The title of this post comes from a friend who had one of those life changing experiences. As we were talking about how it will effect his journey forward, he says “Jay, there are so many things that can kill you, don’t let it be work.”
It is such an important point and reminds me of my own efforts to make sure I keep balanced at work. Here are 3 of my most important thoughts on making sure work doesn’t get the better of you.
First, you need to take time off. If you can’t decompress and get away from work, the stresses will continue to build. I’ve used the following vacation plan for the last 10 years and it’s been very successful:
- 3 Long Weekends a Year
- These are mini-vacations. Whether you make a quick trip out of town or just do something fun around the house, these are quick ways to decompress. I’ve done everything from go to New York City for the weekend to build a table in the garage.
- 1 Meaningful Vacation a Year
- For me, a meaningful vacation is a week away from work with my phone and e-mail disconnected. The best vacations were those where I left the country. People respected an international vacation more than a trip near home.
- The Occasional Mental Health Day
- Every once in a while, work gets the best of me and I take a quick day off to recuperate. This is definitely harder than most since when work gets the best of me, it’s pretty hard to take a day off. But part of powering through a couple of bad days is knowing that I have a day off to recharge coming up.
2. Watch Out for Others
If you’re a manager, you have a huge effect on the team you manage. When you’re burned out, they’re feeling it. Here are a couple of tips I try to follow to not pass my stress on to them:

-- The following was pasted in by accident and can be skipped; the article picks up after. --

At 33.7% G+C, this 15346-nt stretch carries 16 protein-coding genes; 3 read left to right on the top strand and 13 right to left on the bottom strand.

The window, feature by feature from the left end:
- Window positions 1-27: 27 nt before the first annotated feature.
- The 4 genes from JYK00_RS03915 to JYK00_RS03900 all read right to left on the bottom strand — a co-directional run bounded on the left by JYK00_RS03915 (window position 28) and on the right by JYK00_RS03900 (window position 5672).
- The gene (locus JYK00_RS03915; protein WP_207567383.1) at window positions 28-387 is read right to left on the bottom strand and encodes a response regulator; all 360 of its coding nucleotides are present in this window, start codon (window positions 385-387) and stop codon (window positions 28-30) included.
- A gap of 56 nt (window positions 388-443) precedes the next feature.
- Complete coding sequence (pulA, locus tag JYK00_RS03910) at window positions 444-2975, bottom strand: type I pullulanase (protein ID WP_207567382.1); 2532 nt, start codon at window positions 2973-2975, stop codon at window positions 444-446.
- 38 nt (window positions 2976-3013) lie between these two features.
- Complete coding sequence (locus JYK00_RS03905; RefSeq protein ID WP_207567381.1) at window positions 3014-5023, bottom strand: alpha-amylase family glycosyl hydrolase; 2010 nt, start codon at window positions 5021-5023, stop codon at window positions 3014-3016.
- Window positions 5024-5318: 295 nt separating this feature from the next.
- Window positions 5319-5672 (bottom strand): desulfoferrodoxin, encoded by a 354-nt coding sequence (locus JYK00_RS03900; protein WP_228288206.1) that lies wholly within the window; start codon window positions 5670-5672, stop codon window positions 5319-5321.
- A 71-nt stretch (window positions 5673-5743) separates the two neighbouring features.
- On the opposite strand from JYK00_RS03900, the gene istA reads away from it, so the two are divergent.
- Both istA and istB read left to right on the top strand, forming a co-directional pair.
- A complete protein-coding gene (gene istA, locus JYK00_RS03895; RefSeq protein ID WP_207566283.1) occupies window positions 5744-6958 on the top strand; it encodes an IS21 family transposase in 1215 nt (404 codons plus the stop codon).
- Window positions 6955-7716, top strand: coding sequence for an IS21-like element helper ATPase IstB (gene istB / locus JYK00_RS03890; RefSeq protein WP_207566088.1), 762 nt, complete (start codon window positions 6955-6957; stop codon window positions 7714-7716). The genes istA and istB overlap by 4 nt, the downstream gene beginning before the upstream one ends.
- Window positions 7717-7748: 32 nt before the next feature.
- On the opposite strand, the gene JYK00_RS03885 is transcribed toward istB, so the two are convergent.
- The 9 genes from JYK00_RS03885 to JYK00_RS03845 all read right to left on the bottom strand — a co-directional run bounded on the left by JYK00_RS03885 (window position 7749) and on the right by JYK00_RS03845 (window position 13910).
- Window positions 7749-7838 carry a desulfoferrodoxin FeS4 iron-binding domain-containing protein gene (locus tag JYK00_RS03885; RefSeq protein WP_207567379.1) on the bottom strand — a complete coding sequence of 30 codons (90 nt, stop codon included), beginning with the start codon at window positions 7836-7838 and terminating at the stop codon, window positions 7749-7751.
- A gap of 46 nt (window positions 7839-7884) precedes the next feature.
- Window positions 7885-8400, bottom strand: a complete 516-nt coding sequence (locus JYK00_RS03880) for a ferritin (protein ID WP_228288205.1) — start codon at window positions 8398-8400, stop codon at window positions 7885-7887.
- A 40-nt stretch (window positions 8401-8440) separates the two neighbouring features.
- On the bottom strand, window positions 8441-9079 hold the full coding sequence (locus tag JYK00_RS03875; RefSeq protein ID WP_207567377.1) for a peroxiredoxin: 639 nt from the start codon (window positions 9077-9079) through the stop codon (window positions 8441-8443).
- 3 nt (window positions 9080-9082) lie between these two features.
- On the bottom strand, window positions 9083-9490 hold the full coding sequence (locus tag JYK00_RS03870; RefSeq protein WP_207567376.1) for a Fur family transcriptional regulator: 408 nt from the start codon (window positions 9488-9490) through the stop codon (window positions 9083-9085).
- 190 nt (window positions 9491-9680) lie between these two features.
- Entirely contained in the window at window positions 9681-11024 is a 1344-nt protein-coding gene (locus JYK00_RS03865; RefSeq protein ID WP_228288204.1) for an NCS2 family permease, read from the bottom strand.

- **Transparency: **If they know that you’re having a rough day, it helps greatly. You’re not just cranky, it’s because you got a call at 3am. You can’t always clue them into what is going on, but I try to explain the situation when possible.
- **Don’t Practice Trickle Down Management: **When the CFO needs a major revision to your budget, don’t pass the buck to your team.You don’t need to do it alone, but everyone can participate in the additional work. You want to make sure you are actively involved in the project as well. I’ve seen too many managers sit in their office waiting for the team to produce the results.
There are hundreds of articles on e-mail, managing your inbox, and productivity. This is much simpler than that. Here are the steps I try to follow:
- Only send an e-mail when other people are working. When you send e-mails at 9p, you’re asking for others to respond right away — even if you don’t mean to. If I’m writing e-mails at night, I’ll write them in offline mode and they’ll sync in the morning.
- Set boundaries. I don’t have a universal rule for this as everyone works differently. For me, I have my notifications turned off after 8p and before 8a. If I’m looking at my e-mail between those hours, I’m doing it intentionally. Likewise on the weekends. Whatever your rules are, don’t let your inbox rule your time.
- Think about the most effective way to respond. E-mail takes a long time to write and can be easily misunderstood. If it requires anything more than a simple set of instructions, pick up the phone to explain it. Going back and forth 6 times to get it right will only increase your stress.
Remember Why You Work
I work for my family. When put in that perspective, the quote is that more powerful. Figure out why you work (beyond shelter, food, and clothing). It helps figure out your rules to keep your sanity. If you don’t feel like your job is killing you, great work. If you feel it is (and it’s your job, not you), consider a new job. If it’s you, drop me a note so we can catch up.
However you work, So Many Things Can Kill You, Don’t Let It Be Work.